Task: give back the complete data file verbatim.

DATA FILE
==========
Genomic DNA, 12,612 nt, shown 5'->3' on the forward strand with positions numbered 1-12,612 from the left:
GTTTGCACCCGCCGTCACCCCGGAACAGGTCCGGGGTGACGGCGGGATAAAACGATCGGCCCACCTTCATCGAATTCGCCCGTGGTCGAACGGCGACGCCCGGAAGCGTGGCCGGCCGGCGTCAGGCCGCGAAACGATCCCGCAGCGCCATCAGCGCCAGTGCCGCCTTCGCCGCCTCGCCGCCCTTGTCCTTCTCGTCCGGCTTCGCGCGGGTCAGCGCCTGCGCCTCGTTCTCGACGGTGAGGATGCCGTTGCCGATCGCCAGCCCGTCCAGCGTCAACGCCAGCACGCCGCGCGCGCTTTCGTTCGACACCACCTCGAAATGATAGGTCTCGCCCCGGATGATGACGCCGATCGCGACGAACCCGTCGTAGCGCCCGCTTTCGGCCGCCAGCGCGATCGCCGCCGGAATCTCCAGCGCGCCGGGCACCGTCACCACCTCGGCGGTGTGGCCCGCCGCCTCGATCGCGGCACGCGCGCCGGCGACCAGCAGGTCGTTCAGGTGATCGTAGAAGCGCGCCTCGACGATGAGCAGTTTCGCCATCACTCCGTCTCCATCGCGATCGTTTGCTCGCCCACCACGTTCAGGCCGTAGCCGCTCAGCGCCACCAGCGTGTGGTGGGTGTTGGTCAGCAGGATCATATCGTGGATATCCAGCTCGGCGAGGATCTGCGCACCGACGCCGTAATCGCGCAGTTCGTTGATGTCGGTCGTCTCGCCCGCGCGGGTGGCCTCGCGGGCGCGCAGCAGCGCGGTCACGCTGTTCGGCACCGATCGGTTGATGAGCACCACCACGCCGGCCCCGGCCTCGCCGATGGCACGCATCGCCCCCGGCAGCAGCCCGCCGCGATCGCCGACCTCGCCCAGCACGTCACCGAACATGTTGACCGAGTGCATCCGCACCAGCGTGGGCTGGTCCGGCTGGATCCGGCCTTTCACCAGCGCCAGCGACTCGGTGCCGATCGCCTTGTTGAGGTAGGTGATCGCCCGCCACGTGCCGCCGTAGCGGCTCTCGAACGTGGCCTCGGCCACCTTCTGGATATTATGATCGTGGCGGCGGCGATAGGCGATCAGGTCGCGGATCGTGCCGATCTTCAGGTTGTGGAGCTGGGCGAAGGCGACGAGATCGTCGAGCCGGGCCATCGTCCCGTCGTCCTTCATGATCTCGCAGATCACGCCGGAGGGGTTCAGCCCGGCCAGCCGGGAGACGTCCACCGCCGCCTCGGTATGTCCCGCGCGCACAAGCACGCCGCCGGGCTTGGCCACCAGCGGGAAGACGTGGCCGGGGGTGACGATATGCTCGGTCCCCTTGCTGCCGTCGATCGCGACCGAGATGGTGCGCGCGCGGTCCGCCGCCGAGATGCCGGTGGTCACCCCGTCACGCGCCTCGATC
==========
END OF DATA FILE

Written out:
Genomic DNA, 12,612 nt, shown 5'->3' on the forward strand with positions numbered 1-12,612 from the left:
GTTTGCACCCGCCGTCACCCCGGAACAGGTCCGGGGTGACGGCGGGATAAAACGATCGGCCCACCTTCATCGAATTCGCCCGTGGTCGAACGGCGACGCCCGGAAGCGTGGCCGGCCGGCGTCAGGCCGCGAAACGATCCCGCAGCGCCATCAGCGCCAGTGCCGCCTTCGCCGCCTCGCCGCCCTTGTCCTTCTCGTCCGGCTTCGCGCGGGTCAGCGCCTGCGCCTCGTTCTCGACGGTGAGGATGCCGTTGCCGATCGCCAGCCCGTCCAGCGTCAACGCCAGCACGCCGCGCGCGCTTTCGTTCGACACCACCTCGAAATGATAGGTCTCGCCCCGGATGATGACGCCGATCGCGACGAACCCGTCGTAGCGCCCGCTTTCGGCCGCCAGCGCGATCGCCGCCGGAATCTCCAGCGCGCCGGGCACCGTCACCACCTCGGCGGTGTGGCCCGCCGCCTCGATCGCGGCACGCGCGCCGGCGACCAGCAGGTCGTTCAGGTGATCGTAGAAGCGCGCCTCGACGATGAGCAGTTTCGCCATCACTCCGTCTCCATCGCGATCGTTTGCTCGCCCACCACGTTCAGGCCGTAGCCGCTCAGCGCCACCAGCGTGTGGTGGGTGTTGGTCAGCAGGATCATATCGTGGATATCCAGCTCGGCGAGGATCTGCGCACCGACGCCGTAATCGCGCAGTTCGTTGATGTCGGTCGTCTCGCCCGCGCGGGTGGCCTCGCGGGCGCGCAGCAGCGCGGTCACGCTGTTCGGCACCGATCGGTTGATGAGCACCACCACGCCGGCCCCGGCCTCGCCGATGGCACGCATCGCCCCCGGCAGCAGCCCGCCGCGATCGCCGACCTCGCCCAGCACGTCACCGAACATGTTGACCGAGTGCATCCGCACCAGCGTGGGCTGGTCCGGCTGGATCCGGCCTTTCACCAGCGCCAGCGACTCGGTGCCGATCGCCTTGTTGAGGTAGGTGATCGCCCGCCACGTGCCGCCGTAGCGGCTCTCGAACGTGGCCTCGGCCACCTTCTGGATATTATGATCGTGGCGGCGGCGATAGGCGATCAGGTCGCGGATCGTGCCGATCTTCAGGTTGTGGAGCTGGGCGAAGGCGACGAGATCGTCGAGCCGGGCCATCGTCCCGTCGTCCTTCATGATCTCGCAGATCACGCCGGAGGGGTTCAGCCCGGCCAGCCGGGAGACGTCCACCGCCGCCTCGGTATGTCCCGCGCGCACAAGCACGCCGCCGGGCTTGGCCACCAGCGGGAAGACGTGGCCGGGGGTGACGATATGCTCGGTCCCCTTGCTGCCGTCGATCGCGACCGAGATGGTGCGCGCGCGGTCCGCCGCCGAGATGCCGGTGGTCACCCCGTCACGCGCCTCGATC